How might having a homebirth affect your birth experience and postpartum recovery?

Emerging from the birth feeling capable and confident puts you in the ideal position to meet the challenges of new motherhood. A homebirth gives you your best chance to do this because:

    * You are on your own “turf” where you make the rules.
    * You have the opportunity to discover that you can cope with labor using your own resources and strengths.
    * You have a caregiver who nurtures, encourages and supports you and who respects your right to participate fully in any decisions made about your care.
    * You are least likely to be subjected to procedures such as episiotomy or cesarean section that cause pain and debility.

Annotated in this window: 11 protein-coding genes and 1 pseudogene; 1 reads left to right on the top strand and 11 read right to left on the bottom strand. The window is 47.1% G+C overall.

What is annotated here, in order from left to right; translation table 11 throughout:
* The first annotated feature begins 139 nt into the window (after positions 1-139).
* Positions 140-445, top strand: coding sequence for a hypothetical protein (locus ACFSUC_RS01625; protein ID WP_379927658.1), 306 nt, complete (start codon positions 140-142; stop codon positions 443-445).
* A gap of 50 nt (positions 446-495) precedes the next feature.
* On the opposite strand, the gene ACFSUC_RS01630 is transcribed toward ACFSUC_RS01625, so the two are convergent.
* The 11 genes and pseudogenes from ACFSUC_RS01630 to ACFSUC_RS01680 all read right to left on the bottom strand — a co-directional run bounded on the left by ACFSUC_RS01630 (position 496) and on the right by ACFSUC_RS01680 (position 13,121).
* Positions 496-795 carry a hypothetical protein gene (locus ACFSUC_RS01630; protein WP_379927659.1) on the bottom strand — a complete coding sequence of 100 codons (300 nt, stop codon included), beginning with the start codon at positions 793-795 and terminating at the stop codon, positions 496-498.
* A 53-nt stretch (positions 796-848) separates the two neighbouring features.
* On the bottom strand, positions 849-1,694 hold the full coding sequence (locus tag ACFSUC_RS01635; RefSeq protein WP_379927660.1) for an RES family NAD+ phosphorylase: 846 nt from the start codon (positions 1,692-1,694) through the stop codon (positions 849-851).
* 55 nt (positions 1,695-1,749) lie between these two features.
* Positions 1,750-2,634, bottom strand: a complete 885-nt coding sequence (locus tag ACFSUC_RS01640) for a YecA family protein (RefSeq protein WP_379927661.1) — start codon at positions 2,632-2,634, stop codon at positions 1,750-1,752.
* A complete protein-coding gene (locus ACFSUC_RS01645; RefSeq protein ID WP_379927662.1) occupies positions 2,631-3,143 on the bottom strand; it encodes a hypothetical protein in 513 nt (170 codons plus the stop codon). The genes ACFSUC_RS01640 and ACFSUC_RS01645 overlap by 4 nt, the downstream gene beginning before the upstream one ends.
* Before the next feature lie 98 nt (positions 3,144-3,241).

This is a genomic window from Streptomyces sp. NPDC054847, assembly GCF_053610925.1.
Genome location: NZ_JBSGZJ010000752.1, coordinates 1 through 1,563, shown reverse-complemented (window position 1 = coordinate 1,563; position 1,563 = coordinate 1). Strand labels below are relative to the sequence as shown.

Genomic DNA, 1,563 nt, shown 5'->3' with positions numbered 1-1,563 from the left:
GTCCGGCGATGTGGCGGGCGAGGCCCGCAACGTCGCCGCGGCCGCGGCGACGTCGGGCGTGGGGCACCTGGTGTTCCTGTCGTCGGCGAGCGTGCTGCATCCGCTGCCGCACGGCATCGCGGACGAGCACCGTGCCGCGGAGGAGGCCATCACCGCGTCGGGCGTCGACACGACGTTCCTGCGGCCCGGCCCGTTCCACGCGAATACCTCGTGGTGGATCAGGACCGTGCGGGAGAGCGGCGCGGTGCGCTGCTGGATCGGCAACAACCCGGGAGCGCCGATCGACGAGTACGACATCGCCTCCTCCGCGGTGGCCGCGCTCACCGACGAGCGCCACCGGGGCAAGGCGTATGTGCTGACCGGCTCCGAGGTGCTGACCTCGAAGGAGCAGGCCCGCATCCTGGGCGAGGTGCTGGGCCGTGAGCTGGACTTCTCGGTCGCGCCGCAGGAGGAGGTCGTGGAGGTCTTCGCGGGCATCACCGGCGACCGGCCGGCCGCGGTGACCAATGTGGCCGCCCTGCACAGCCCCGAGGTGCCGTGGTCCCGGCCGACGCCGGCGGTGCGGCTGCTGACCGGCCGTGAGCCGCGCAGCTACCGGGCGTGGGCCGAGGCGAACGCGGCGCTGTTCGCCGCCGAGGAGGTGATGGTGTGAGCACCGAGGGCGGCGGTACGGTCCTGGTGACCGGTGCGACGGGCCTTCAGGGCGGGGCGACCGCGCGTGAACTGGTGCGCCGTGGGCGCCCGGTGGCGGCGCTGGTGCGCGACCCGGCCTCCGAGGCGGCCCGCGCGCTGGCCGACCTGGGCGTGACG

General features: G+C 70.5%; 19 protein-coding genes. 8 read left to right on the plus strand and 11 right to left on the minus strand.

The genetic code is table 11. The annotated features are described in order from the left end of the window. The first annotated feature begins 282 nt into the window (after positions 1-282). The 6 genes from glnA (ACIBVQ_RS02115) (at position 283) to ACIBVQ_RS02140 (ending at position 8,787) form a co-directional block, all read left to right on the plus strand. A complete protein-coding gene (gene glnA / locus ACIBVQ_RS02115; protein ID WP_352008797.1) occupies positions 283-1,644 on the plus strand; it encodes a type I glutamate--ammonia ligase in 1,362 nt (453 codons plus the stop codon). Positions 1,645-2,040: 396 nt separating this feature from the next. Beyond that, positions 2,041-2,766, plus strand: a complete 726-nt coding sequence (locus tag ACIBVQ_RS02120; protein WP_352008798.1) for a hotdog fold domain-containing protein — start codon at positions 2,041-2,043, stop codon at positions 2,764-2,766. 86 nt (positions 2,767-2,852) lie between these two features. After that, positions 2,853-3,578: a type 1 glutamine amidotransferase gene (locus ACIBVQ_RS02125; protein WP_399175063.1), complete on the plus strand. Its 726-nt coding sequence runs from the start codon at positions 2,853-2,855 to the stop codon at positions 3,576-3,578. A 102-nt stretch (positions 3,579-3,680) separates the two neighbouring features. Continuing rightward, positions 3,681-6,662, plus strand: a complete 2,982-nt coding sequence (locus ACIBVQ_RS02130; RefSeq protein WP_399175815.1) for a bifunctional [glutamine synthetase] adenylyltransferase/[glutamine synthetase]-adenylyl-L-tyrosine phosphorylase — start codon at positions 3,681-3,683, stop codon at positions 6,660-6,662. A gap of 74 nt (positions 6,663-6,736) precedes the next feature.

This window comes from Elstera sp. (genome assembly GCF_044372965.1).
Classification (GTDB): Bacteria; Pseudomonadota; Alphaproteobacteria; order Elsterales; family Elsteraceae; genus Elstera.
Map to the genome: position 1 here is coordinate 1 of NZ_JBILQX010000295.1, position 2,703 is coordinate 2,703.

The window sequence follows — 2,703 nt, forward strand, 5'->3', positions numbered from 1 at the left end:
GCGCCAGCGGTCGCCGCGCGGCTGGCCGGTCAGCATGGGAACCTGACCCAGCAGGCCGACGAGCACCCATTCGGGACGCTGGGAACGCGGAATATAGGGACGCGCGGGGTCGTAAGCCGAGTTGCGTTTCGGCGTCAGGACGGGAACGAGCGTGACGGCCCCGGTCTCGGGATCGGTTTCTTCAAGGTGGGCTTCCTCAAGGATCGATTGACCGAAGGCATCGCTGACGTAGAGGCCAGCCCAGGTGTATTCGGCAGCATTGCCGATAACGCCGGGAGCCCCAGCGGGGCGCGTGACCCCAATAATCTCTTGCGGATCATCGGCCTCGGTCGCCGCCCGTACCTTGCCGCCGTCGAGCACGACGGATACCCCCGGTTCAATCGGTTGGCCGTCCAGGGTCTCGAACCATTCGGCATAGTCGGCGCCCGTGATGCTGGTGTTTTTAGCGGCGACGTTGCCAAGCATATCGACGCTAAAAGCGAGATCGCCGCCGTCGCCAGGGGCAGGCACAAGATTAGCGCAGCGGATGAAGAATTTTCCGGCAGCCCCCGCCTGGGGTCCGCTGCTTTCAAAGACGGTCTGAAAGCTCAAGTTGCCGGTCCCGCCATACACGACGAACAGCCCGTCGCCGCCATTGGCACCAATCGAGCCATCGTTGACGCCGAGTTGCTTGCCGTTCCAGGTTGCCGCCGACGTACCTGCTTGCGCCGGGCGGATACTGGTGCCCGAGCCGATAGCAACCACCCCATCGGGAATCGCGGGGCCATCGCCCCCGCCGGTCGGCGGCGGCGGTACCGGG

* Even the need to move into the hospital, however disappointing, can be empowering. You will have the ultimate say-so, and it will be because you agree that appropriate intervention is now right and necessary.

      Page Five: Read the author's references


   1. Ackermann-Liebrich U et al. Home versus hospital deliveries: follow up study of matched pairs for procedures and outcome. BMJ 1996;313(7068):1276-7.
   2. Bastian H, Keirse MJ, and Lancaster PA. Perinatal death associated with planned home birth in Australia: population based study. BMJ 1998;317(7155):348-8.
   3. Brumfield CG, Hauth JC, and Andrews WW. Puerperal infection after cesarean delivery: evaluation of a standardized protocol. Am J Obstet Gynecol 2000;182(5):1147-51.
   4. Damstra-Wijmenga SM. Home confinement: the positive results in Holland. J R Coll Gen Pract 1984;34(265):425-430.
   5. Duran AM. The safety of home birth: the Farm study. Am J Public Health 1992;82(3):450-453.
   6. Enkin M et al. A Guide to Effective Care in Pregnancy and Childbirth. 2d ed. Oxford: Oxford University Press, 2000.